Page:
Tuesday, 26 April 2011 11:55
NFL Draft Stories: Drew Brees, Cam Newton
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With his football future up in the air, Purdue's Drew Brees lived in a maddening limbo from New Year's to the NFL Draft, working out for NFL teams, watching his stock rising and falling, never knowing which NFL jersey he'd wear.

Brees was washing dishes in his kitchen, trying to distract himself from the torture of waiting for the phone call from an NFL team. The phone rang twice before Brittany, Brees' girlfriend then and wife now, snatched it off the living room floor and shouted, "Drew, the phone's ringing!" On the television screen voices informed viewers that that the San Diego Chargers were next on the draft clock, with the first pick of the second round, the 32nd selection over-all.

This is how the waiting ends. Nearly 16 weeks after playing his final college game, Brees would at least find out where football would take him next.

For Brees the ride had been measured in the increments as short as an eighth of an inch in height and as long as a ball sails when thrown by a passer with an NFL-approved arm.

Brees remained at Purdue instead of going to a pre-Combine training program in Florida. He was projected as a mid- to low-first-round draft choice, but NFL scouts had questions about him. Were his big college numbers a product of Purdue's spread offense? Is Brees, barely 6-feet tall, gifted enough to overcome his size? Does he have quick feet and passable sprinting speed?

But Brees is a 3.42 student, majoring in industrial management, and an NCAA postgraduate scholarship winner whose good citizenship resulted in the naming of a street Brees Way, in his honor in West Lafayette, Ind.

Brees went to Hawaii for the Hula Bowl and each player was weighed and measured. This was a big moment for Brees. He was listed at 6-feet-1. When Brees was measured, the attendant paused before barking, "Five-feet-eleven- seven- eighths." The audience groaned. Brees stepped back and stared at the scale and its operator. He asked to be measured again. "Six even," barked the attendant. Everybody in the room wanted Brees to be six feet.

Brees went to the Combine with high expectations and specific targets. Forty-yard dash: 4.79 seconds.  Not bad. Five-10-five shuttle: 4.15 seconds. Acceptable. Vertical jump: 32 inches. Right on.  L shuttle: 7:05 seconds. Acceptable.

The heart of the quarterbacks' workout was a series of 20 passes. Of Brees' 20 throws, 11 were solid, and 9 were poor. His long throws were wobbly, setting off alarms throughout the league.

Mel Kiper Jr., the ESPN draft expert, ranked Brees No. 16 among the draft prospects before the Combine.  Afterward, he dropped him out of the top 25.

Here were Kiper's notes on Brees before the Combine:

"Did a great job directing a sophisticated offense, but in the NFL , he will be looking to overcome his lack of ideal size and top arm strength. A major plus is he has all the intangibles you look for. He's a tremendous competitor and always maintains his poise. He has the resiliency in close games that could go either way.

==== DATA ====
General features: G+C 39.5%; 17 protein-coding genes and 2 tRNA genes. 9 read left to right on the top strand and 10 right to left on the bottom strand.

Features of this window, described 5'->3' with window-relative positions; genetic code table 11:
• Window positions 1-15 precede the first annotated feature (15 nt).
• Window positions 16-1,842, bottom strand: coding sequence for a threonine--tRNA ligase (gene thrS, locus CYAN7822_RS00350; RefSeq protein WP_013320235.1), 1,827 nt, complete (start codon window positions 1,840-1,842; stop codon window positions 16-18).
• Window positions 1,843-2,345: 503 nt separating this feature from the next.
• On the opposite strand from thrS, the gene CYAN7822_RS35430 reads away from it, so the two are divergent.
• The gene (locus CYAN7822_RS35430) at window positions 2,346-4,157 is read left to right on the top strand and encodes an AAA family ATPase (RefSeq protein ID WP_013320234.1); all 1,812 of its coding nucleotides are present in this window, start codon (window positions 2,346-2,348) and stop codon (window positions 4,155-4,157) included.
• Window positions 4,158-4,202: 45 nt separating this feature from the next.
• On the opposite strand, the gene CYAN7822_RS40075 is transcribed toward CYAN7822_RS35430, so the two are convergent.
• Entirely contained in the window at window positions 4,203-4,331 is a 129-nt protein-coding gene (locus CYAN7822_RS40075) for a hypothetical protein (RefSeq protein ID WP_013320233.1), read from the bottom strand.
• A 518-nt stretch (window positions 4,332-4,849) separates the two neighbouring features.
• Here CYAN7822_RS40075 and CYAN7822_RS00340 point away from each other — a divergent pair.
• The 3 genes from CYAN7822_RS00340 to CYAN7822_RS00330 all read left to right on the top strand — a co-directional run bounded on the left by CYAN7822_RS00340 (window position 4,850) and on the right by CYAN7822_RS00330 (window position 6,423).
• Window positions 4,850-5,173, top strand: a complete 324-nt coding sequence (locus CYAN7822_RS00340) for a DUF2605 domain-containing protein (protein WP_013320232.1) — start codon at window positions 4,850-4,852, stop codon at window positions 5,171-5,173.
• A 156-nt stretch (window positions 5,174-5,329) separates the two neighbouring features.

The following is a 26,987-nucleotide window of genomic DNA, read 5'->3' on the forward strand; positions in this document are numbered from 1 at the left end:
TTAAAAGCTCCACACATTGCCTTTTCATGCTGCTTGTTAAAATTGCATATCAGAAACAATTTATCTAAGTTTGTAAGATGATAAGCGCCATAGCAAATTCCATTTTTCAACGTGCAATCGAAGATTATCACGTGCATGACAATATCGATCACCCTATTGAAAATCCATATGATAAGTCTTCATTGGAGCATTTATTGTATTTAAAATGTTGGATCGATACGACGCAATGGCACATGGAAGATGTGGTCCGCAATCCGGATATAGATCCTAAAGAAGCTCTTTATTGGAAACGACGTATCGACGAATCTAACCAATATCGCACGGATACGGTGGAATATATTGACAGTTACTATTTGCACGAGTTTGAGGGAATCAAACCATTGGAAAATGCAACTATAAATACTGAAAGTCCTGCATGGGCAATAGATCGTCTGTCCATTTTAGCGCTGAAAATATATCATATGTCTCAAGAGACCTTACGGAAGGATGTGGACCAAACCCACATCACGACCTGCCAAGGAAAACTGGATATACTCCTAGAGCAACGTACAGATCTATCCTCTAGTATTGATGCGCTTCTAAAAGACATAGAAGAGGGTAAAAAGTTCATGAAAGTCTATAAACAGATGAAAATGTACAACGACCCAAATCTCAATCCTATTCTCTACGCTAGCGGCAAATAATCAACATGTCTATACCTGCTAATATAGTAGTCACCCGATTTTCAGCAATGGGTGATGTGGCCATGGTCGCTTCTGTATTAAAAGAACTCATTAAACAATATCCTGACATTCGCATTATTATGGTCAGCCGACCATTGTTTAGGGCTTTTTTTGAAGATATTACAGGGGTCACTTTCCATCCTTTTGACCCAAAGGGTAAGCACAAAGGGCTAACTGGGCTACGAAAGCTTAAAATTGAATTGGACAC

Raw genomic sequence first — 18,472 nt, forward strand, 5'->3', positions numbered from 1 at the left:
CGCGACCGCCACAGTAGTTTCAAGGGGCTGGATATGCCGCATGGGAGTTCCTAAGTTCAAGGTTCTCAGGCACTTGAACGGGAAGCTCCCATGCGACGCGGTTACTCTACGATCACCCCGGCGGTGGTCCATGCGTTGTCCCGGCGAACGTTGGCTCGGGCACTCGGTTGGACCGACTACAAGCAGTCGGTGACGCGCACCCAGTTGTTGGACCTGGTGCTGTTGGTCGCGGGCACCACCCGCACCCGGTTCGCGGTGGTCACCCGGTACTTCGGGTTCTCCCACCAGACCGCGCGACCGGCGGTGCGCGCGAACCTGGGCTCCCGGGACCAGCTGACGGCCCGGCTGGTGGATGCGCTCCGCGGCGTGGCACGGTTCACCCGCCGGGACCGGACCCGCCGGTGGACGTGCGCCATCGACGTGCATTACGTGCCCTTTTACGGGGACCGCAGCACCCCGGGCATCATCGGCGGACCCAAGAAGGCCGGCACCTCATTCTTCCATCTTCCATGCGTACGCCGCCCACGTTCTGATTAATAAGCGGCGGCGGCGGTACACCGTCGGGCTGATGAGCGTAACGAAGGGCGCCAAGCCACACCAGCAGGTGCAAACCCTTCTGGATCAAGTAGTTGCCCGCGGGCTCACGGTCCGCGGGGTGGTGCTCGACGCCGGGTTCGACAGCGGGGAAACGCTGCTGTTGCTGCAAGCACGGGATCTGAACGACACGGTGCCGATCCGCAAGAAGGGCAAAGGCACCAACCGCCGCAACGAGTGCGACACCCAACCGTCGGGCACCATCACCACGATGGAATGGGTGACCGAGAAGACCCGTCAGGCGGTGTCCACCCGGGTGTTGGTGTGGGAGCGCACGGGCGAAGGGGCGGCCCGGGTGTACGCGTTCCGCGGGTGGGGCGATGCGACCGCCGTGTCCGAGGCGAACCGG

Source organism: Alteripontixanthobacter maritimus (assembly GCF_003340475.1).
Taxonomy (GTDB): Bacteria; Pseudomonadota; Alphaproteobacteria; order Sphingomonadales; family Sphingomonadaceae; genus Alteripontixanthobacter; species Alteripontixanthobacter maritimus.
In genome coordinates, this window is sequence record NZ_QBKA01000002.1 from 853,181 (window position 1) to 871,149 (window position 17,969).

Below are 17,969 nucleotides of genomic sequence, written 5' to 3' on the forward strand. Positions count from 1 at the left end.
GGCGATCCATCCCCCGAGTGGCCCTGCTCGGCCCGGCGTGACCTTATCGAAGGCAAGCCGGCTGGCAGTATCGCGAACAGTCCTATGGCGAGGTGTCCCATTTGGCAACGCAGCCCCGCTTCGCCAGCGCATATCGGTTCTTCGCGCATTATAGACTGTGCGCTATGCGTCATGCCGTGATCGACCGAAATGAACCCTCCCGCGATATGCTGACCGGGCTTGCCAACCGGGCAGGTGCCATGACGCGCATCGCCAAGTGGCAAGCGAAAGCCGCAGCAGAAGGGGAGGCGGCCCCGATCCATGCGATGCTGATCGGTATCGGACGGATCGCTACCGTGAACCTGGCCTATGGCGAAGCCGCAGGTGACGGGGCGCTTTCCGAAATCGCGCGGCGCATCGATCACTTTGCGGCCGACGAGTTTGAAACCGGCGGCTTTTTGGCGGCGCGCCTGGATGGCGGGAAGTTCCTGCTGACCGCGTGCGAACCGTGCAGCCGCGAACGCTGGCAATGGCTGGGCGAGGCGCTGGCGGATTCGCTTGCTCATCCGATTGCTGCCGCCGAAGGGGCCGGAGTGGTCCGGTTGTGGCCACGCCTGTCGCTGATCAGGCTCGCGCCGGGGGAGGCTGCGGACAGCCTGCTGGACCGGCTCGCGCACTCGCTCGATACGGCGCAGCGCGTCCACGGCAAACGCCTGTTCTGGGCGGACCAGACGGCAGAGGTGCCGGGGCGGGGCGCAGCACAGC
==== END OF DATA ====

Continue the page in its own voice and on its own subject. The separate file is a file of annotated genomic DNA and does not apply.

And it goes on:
"Directed his college team to its first Rose Bowl since 1966. In the end ,he'll have to silent skeptics who question how effective he will be when it comes to cutting through the wind late in the season. He lacks big-time arm strength and has to prove to skeptics he's not just a systems quarterback."

Back in West Lafayette, Brees was waiting for the Chargers to draft him with their first-round draft choice. He had spent a lot of time with Chargers coach Norm Turner.

San Diego traded its first-round draft pick to Atlanta for the Falcons' No. 5 and several players.

The Chargers drafted running back LaDainian Tomlinson with their first round pick and Brees realized that changed things.

Finally, Chargers general manager John Butler called. "Yessir it's me," said Brees."I'm coming to play.

When ESPN announced his name, Brees shot his right fist into the air.

The Chargers were thrilled. "We wanted Drew with our second pick," said Butler. "We tried to make a trade with Miami for its first-round pick at 26, but it didn't happen, so we held our breath."

Brees did a quick teleconference with the San Diego media, and agreed to jump on an early flight to California.

SOME hither, others yon: Somebody -- or at least claims they will put up $1 million to prove their suspicions about Cam Newton are true. There is now a website called CamNewtonLie author of the website proposes, "An Open Challenge To Cam Newton." Newton will be paid $1 million if he can pass the,"4 Questions College Football Fans Want Answered" (that's the headline on the site). Before going into more detail, it's worth noting that I have attempted to contact the site through both the phone number an d email address listed and have yet to hear back. The phone number listed (302-284-6213) comes up as an unpublished number in Felton, Del. Is this legit? Probably not. Besides Newton may be the first pick in the NFL Draft and really won't need $1 million. Maybe his dad can figure how to make a buck out of this.

by Ed Staton


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Ed Staton

Ed Staton is a former sports writer for the Times Picayune and New Orleans States Item.  He also served as the New Orleans Saints Information Director.  He has won 43 media awards in writing, design and photography.  


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